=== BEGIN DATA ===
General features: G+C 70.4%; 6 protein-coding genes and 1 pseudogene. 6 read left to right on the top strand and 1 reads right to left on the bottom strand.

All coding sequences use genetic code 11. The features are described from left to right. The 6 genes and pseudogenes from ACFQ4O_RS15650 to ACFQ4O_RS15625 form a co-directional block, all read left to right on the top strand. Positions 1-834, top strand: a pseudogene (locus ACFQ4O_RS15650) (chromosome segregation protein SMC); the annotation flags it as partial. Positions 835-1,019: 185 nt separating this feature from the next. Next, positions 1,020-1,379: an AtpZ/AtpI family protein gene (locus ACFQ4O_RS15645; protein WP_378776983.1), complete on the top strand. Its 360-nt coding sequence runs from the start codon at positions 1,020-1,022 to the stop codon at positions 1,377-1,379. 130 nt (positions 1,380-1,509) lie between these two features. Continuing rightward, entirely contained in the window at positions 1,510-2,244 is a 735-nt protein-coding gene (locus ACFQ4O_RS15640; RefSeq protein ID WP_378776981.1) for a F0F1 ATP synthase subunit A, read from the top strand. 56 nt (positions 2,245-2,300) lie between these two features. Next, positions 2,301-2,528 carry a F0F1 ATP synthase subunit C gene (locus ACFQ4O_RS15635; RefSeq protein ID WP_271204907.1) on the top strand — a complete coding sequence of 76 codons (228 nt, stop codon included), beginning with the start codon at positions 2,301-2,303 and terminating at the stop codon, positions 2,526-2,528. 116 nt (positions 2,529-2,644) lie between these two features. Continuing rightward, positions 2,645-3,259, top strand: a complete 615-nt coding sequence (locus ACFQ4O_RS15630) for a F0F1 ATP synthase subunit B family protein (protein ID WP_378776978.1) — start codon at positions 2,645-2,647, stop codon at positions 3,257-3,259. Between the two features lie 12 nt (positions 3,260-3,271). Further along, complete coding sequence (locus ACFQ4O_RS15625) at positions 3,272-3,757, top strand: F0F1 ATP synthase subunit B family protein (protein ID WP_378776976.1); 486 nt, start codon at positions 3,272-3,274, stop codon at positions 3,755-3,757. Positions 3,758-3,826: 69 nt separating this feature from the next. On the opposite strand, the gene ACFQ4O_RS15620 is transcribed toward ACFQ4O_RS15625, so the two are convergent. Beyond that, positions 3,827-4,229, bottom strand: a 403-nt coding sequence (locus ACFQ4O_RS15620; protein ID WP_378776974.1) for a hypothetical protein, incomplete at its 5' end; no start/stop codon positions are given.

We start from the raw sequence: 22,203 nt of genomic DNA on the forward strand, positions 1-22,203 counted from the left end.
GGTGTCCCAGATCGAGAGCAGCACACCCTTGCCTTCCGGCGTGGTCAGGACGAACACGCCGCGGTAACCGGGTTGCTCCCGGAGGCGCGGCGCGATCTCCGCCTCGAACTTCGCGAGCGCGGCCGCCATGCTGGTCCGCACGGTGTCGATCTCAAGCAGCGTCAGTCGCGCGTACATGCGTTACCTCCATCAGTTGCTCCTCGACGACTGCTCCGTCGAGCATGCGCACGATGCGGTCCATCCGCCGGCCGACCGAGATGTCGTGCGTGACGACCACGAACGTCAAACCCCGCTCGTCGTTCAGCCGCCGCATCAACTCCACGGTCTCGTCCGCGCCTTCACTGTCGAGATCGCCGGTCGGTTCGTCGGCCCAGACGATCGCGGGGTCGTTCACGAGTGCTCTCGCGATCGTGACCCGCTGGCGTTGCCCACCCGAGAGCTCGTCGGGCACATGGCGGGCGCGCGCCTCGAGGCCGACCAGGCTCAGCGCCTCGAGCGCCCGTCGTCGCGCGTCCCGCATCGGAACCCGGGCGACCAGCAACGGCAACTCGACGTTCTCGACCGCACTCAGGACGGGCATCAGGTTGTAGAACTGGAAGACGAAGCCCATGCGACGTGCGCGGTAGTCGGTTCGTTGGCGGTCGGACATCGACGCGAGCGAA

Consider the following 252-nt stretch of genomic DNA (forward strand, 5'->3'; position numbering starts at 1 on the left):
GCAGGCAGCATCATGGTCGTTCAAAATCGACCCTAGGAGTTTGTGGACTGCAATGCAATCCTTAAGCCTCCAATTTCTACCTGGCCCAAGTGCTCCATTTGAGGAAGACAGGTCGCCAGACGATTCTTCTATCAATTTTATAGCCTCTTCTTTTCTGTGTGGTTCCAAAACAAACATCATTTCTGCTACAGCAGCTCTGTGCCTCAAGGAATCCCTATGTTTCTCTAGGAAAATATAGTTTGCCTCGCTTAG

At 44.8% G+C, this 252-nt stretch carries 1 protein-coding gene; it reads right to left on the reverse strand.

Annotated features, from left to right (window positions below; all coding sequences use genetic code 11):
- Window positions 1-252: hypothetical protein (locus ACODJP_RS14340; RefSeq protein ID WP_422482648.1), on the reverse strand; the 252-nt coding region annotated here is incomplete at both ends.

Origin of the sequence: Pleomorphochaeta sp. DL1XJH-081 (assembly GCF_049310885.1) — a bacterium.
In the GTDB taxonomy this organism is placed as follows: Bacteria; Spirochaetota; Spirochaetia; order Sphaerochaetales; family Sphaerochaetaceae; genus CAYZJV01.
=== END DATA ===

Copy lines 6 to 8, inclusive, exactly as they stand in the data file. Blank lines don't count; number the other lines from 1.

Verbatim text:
GCAGGCAGCATCATGGTCGTTCAAAATCGACCCTAGGAGTTTGTGGACTGCAATGCAATCCTTAAGCCTCCAATTTCTACCTGGCCCAAGTGCTCCATTTGAGGAAGACAGGTCGCCAGACGATTCTTCTATCAATTTTATAGCCTCTTCTTTTCTGTGTGGTTCCAAAACAAACATCATTTCTGCTACAGCAGCTCTGTGCCTCAAGGAATCCCTATGTTTCTCTAGGAAAATATAGTTTGCCTCGCTTAG

At 44.8% G+C, this 252-nt stretch carries 1 protein-coding gene; it reads right to left on the reverse strand.

Annotated features, from left to right (window positions below; all coding sequences use genetic code 11):